Knowing where your clothes come from is as important as the quality or style. With our traceability module you can track the journey of any AMENDI garment, from the loom to your closet.
Want to trace a specific product? Click below graphics for details.
Organic cotton grown and harvested in Turkey in 2020; recycled leather patch made of 70% leather powder and 30% natural resin; the origin of the raw leather material is Italy and the final processing is done in Turkey by an Oeko-Tex Leather Standard supplier; nickel-free brass trims made in Turkey and raw material originates from Belgium, YKK recycled polyester zipper, labels are made from 50% polyester and 50% recycled polyester, origin Turkey; paper hang tags are made from 95% recycled cardboard and 5% glue, origin Austria.
The fabric used for our rigid blue denims are supplied by fabric supplier BOSSA. The fabric is made of 100% organic cotton. The cotton is transported by trucks from cotton farms to their mill to be woven into denim. The fabric is indigo dyed in-house at a BOSSA operated dye house.
Patternmaking, cutting, stitching, and washing is done by Komonteks Tekstil. Komonteks is a fully vertical factory with GRS, SEDEX, BSCI, OEKO Tex Standard 100, Organic 100 certificates.
Nano-bubble wash uses less water and energy and requires no harmful chemicals, “wash balls” made of recycled rubber create “stonewash” effect without pumice waste, laser finishing.
You can find more info about all suppliers here: www.amendi.com/suppliers/
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WAREHOUSING AND SHIPPING
All AMENDI products are transported from Istanbul to our central warehouse partner, Korallen AB, in Borås, Sweden. Transportation is made by truck using an ISO certified 9001 and 14001 company YTL. All AMENDI products are shipped out to wholesale clients or consumers using UPS or DHL, depending on destination.
All AMENDI products are available at www.amendi.com and in our carefully selected network of retail partners. Please contact us at email@example.com or visit www.amendi.com/stockists for more information about where to find your favorite AMENDI products.
HAPPY AND RESPONSIBLE USERS
A pair of jeans is not just a pair of jeans. Whatever you do while you wear your jeans: ride a bike through central park, sip an almond honey cappuccino, sing happy birthday to your mom, it all builds memory and meaning in life, and even the humble pair of jeans is a part of that. So, it’s important to take care of them. For best results you should wash your jeans inside out and in medium temperature (40 degrees Celsius). We recommend using natural cleaners like lavender or citrus oil. Soap nuts are a great natural detergent as well. Please hang dry outdoors for maximum freshness.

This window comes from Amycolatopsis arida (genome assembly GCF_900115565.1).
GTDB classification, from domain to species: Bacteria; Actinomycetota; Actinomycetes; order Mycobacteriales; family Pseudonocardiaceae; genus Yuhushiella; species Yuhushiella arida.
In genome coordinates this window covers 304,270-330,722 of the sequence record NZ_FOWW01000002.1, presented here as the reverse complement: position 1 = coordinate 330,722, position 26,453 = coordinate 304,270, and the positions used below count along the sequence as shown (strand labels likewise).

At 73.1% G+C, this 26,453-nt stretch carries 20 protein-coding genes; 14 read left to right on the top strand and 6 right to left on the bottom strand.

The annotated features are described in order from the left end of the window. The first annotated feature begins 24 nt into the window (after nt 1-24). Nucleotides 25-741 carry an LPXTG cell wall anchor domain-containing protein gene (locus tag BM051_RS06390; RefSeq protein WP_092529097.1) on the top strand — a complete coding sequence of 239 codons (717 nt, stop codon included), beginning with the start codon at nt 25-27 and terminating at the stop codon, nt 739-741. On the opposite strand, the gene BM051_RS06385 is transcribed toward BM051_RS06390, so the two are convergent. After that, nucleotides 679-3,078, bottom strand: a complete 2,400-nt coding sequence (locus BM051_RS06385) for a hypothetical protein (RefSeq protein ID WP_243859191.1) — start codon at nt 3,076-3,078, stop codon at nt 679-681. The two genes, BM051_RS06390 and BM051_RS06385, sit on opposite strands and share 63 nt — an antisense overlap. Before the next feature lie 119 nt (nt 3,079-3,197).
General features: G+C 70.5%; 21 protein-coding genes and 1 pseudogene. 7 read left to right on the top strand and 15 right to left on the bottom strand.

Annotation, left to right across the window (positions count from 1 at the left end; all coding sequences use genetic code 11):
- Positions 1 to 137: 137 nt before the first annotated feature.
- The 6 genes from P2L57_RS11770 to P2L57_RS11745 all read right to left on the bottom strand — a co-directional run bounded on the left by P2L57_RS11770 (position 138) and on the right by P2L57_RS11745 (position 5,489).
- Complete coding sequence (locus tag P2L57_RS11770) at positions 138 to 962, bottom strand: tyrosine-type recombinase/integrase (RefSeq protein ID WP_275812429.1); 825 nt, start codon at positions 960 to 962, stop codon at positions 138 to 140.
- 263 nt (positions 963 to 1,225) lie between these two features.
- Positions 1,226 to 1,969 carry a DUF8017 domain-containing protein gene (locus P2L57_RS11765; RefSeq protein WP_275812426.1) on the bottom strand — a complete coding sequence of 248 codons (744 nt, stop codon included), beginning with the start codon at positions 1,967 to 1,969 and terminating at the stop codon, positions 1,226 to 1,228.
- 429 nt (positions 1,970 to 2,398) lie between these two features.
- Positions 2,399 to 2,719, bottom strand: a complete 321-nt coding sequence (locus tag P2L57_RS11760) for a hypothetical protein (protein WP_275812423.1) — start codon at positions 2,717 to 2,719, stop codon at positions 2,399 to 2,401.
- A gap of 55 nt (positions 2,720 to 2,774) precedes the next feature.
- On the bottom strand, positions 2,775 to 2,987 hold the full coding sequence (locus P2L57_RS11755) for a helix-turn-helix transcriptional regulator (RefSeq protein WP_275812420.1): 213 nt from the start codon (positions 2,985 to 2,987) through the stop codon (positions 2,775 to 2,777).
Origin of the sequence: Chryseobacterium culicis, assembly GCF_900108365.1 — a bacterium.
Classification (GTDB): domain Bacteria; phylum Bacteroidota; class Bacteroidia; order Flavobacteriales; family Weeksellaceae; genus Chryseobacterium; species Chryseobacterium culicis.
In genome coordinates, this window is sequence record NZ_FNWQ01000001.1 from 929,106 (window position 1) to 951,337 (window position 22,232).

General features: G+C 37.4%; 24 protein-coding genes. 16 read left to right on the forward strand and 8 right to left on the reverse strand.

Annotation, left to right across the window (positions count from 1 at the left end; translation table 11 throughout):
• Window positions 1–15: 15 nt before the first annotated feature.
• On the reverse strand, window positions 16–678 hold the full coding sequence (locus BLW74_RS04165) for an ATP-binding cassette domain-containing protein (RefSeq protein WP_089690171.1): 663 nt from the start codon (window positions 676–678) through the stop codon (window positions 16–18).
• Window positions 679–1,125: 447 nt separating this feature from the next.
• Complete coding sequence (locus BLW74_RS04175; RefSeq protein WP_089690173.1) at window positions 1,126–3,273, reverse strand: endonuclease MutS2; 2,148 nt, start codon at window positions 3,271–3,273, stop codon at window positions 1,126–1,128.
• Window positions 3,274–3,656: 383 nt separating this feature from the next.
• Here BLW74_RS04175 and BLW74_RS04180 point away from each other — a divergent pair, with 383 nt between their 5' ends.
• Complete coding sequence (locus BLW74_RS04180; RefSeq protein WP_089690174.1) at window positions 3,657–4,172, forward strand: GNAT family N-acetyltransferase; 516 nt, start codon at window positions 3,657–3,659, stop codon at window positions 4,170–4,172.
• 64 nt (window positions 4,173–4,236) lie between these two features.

SELLING SECOND HAND
We love the idea of AMENDI products being reused and recycled over and over again. Even better if the value can be recycled too and our customers can benefit. There are many platforms to resell clothing products on: from EBAY to Facebook to Craigslist. We don’t care where you resell your AMENDI items, we just ask that you consider reusing old packaging when shipping, and maybe spend the extra couple cents for any carbon neutral option available.
REUSE - RECYCLE
Being a new brand we have spent most of our time developing the essential structure of our company: trustworthy product supply chains, our website, our fabrication facts tag, this traceability module, etc. Our next step is to develop a user-friendly recycling system. We have started our research and communication outreach with potential partners to help us build this system, which will be an integral part of our business. Please sign-up for our newsletter on www.amendi.com to get an update as soon as our recycling program is ready. Or check back on the website regularly. Until then, we encourage you to use your AMENDI products as often as possible. If your garment tears or gets a hole, try having it repaired by a local tailor. If it starts to fade or gets a stain that is tough to get out remember that a well-used, well-aged garment takes on the memories you make with it. Maybe consider how the piece can be worn in different contexts. And if you ultimately feel the need to be rid of the item please consider gifting it to a friend who you believe would appreciate it and use it and love it as much as you have.
Did you know a pair of jeans has the same basic beginnings as an apple or a rose. A seed in the dirt, sunlight, and soil. After some human toil something blooms. A mystery, a miracle. Then, poof! A perfect pair of jeans shows up in a store, like magic. But it’s not magic. It is so much more than that.
Traceability is the lodestar of our transparency initiatives. It is a way to not only understand who, what, where, and how something was made.
It is a way of organizing information so that the earthly resources and the epic amounts of human effort and ingenuity it takes to create even something as simple as a plain white t-shirt are better understood.